Gabisile Nkosi, trained as a printmaker and currently the Studio and Programme Assistant at the Caversham Centre for Artists and Writers, completed her Bachelor of Technology (Fine Art) at Technikon Natal (now the Durban Institute of Technology) in 2001. In 'Unveiling the Other Me' she will exhibit a suite of 20 screen and relief prints as well as hand-made books, which explore the expressive and narrative potential of the medium.

These were done at the Caversham Centre for Artists and Writers. In additional she will exhibit work completed during the recent three-month residency at the McColl Center for Visual Arts, USA. Her work is represented in numerous collections, including that of Oprah Winfrey.

Nkosi says that the work "is about sharing my inner-self with the outside world". Acknowledging the "masks" of the different personas she plays as daughter, sister, mother, friend, teacher, independent woman and artist she says that she is attempting to remove such disguises, in the process "unveiling" herself.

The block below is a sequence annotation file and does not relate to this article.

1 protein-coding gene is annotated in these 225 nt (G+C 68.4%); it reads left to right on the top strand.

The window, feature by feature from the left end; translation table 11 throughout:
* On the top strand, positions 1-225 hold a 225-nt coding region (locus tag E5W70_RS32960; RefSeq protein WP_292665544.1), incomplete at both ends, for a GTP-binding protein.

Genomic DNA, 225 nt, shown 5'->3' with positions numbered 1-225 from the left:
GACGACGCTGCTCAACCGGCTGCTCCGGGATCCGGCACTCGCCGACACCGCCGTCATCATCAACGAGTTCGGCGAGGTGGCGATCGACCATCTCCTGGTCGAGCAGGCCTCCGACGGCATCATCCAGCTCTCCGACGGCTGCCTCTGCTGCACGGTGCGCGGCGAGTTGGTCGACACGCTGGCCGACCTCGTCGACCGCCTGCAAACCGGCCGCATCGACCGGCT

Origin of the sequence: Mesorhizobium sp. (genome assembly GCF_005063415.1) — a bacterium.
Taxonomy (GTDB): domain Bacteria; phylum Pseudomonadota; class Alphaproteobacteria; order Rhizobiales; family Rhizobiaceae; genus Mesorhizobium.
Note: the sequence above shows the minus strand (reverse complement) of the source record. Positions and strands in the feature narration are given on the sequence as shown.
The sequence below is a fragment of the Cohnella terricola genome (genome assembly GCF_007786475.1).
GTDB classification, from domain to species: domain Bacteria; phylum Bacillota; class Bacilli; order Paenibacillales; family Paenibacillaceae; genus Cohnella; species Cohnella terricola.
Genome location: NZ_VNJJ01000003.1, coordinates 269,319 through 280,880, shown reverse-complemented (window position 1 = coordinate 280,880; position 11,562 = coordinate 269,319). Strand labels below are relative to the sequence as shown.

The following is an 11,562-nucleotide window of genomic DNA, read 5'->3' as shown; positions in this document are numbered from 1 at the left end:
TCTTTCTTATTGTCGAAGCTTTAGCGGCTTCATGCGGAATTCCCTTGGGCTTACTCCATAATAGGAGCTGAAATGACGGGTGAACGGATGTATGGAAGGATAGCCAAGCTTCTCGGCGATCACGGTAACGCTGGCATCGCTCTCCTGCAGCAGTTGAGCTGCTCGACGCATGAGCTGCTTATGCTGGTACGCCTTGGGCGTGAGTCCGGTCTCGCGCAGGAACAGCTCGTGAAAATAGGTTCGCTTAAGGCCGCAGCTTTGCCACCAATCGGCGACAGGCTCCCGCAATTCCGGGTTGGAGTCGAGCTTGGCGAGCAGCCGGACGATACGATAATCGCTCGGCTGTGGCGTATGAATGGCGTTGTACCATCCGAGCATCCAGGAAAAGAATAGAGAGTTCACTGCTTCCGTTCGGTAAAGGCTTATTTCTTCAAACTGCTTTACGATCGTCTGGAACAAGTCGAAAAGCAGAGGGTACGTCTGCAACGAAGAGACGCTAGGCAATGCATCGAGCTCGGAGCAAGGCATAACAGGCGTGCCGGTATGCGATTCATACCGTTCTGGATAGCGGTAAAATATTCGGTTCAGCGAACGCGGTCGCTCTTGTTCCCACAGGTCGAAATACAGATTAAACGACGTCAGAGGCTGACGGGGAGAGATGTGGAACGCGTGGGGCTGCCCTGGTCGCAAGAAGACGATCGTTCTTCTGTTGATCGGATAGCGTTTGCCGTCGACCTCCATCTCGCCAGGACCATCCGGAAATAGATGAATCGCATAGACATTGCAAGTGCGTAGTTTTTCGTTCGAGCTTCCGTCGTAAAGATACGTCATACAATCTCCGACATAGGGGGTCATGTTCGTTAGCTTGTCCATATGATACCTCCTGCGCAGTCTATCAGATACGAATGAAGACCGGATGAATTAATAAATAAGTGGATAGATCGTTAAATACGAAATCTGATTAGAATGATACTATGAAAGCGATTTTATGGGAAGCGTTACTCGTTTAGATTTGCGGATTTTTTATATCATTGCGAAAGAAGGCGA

Given the narrative autobiographical thread in the work she examines the impact of what she calls "African culture" on her life and is acutely conscious of her identity as a South African woman. She also recognizes the important role that the Caversham Centre has played in her life.

As an artist Nkosi has a strong sense of community responsibility and co-ordinates art-related workshops as part of an Outreach partnership with, amongst others, Jabula Combined School, a local school in the Caversham area. The programme targets pupils, youth and adults from this disadvantaged community and focuses on creating HIV/AIDS awareness whilst examining different forms of creativity through story telling, writing, image making, bookmaking and performance.